Neville Cardus said of him: Langford reigned supreme in the music of the North of England.... Everybody knew him. Langford was a great man and a writer on music without parallel; the critic C. A. Lejeune wrote of him, "He was a musical perfectionist and great local character, his hobby was the cultivation of delphiniums... His Lancashire accent was as rich as a fine, fruity Eccles cake, his formal clothes were dark, his aggressive beard was white."As a trained concert pianist Langford retained a special fondness for the music of Chopin, he enjoyed Lieder by Schubert and Wolf, among his other loves were Mozart and Wagner. The Musical Times quoted with approval the comment of an obituarist: In everything he did he was original: in his thought, his speech, his writing. … Even good critics of music are apt at times to descend to the trite and conventional phrase, wearied by the frequent repetition of familiar works, to indulge in repetition themselves. Langford never did this, the reason was that he was never bored by listening to good music.
The music might be familiar to him, but it was never stale. Langford's music sympathies were broad, his colleagues observed, "A Gilbert and Sullivan opera, a newcomer making his first appearance … or an open rehearsal by students would set his musical imagination going … and he would clothe his thoughts about them in phrases so apt and spontaneous that sometimes it gave one a thrill to read them." Newman offended some of Langford's admirers by expressing the view that Langford was not a music critic but rather "an unusually attractive writer whose chief concern happened to be music", but Newman considered that at his best Langford "wrote in a way, without parallel in the criticism of this or any other time". Like his editor, C. P. Scott, Langford encouraged the young Cardus, who succeeded him as chief music critic. One of Cardus's first acts in his new post was to edit a collection of his predecessor's writings, published in 1929. Langford married Leslie Doig in 1913. There was one daughter of the marriage, born in 1918 as Brenda Milner, professor of neuropsychology at the Montreal Neurological Institute.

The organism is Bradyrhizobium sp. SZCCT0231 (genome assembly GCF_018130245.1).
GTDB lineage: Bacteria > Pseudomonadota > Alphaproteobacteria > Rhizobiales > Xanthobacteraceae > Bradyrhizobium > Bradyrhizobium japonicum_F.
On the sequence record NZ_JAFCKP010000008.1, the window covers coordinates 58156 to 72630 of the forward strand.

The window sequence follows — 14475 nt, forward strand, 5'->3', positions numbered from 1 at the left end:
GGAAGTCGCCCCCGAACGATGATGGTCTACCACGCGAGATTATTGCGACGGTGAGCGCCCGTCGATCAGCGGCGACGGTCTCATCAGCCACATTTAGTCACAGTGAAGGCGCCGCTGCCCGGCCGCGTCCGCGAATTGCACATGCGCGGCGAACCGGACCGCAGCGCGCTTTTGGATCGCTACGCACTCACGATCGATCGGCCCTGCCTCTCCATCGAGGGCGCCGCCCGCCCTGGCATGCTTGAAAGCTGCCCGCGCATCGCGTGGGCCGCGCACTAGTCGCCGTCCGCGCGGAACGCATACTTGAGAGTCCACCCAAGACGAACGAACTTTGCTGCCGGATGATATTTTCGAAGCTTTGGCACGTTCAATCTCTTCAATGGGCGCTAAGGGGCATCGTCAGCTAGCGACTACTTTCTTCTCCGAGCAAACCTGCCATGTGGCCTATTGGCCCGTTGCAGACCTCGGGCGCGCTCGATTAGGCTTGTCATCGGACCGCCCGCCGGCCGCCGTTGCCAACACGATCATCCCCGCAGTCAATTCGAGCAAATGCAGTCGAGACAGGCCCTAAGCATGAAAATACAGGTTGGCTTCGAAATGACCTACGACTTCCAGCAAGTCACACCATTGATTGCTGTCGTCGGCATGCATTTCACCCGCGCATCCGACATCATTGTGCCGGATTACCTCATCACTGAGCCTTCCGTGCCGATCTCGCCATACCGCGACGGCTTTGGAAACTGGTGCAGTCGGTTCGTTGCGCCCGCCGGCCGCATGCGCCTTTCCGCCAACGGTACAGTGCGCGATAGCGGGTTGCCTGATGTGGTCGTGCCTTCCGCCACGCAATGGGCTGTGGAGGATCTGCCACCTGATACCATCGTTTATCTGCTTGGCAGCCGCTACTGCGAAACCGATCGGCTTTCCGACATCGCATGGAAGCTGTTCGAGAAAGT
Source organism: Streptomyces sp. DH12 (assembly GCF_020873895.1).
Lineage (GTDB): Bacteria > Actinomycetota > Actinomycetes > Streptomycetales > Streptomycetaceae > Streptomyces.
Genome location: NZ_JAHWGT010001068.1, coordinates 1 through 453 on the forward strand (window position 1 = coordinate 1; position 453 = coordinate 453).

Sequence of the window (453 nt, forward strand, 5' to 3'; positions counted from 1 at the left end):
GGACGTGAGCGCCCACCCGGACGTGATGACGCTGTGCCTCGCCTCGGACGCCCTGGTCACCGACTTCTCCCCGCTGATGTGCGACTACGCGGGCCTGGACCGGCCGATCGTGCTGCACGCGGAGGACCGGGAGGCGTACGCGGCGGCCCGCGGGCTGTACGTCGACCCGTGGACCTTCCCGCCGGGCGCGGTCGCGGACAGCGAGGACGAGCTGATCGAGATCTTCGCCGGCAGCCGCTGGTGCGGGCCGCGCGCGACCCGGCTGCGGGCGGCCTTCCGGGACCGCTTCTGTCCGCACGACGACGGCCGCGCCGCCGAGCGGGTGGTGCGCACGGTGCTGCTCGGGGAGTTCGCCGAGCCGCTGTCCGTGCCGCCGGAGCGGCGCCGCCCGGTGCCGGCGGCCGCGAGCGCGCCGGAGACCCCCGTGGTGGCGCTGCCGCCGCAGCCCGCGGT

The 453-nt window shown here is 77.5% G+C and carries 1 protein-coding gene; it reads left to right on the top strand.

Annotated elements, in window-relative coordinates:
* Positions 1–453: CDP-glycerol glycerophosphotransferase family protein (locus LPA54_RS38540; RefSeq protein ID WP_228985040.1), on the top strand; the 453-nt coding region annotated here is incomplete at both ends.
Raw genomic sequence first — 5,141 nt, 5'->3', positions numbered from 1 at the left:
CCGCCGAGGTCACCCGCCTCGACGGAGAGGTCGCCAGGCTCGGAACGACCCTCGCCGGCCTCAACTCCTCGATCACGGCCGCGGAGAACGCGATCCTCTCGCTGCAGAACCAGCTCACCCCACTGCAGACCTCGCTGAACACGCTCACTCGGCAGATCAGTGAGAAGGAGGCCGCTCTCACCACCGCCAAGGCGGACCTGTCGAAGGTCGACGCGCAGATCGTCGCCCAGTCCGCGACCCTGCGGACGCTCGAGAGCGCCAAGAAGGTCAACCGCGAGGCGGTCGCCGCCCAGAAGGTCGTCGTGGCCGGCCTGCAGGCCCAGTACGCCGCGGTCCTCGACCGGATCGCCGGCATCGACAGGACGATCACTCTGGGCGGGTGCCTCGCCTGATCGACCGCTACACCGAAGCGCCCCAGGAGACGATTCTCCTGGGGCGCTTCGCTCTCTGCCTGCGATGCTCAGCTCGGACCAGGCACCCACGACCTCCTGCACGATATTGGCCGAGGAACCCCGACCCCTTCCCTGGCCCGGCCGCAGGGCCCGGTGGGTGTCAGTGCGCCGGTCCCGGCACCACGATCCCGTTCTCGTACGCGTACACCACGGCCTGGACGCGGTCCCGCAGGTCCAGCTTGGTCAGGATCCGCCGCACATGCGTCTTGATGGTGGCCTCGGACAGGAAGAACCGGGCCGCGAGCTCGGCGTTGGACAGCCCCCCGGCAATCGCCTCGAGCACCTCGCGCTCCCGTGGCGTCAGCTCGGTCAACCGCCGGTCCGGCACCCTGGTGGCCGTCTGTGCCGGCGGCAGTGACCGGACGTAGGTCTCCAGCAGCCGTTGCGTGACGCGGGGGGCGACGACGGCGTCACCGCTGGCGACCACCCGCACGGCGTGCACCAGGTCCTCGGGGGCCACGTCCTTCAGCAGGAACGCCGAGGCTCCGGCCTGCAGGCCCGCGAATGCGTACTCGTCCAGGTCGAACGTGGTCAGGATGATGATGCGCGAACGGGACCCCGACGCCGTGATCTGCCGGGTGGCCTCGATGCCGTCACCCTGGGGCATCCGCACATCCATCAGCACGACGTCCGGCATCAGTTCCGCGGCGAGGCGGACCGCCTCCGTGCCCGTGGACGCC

Langford died after a serious illness at the family home in Withington, aged 65. Brookes, Christopher, his Own Man: The Life of Neville Cardus. London: Methuen. ISBN 978-0-413-50940-6. Cardus, Neville. Samuel Langford: Music Criticisms. London: Oxford University Press. OCLC 58839875. CS1 maint: extra text: authors list Cardus, Neville. Autobiography. London: Hamish Hamilton. ISBN 978-0-241-11286-1. Lejeune, C. A.. Thank You for Having Me. London: Hutchinson. OCLC 868425255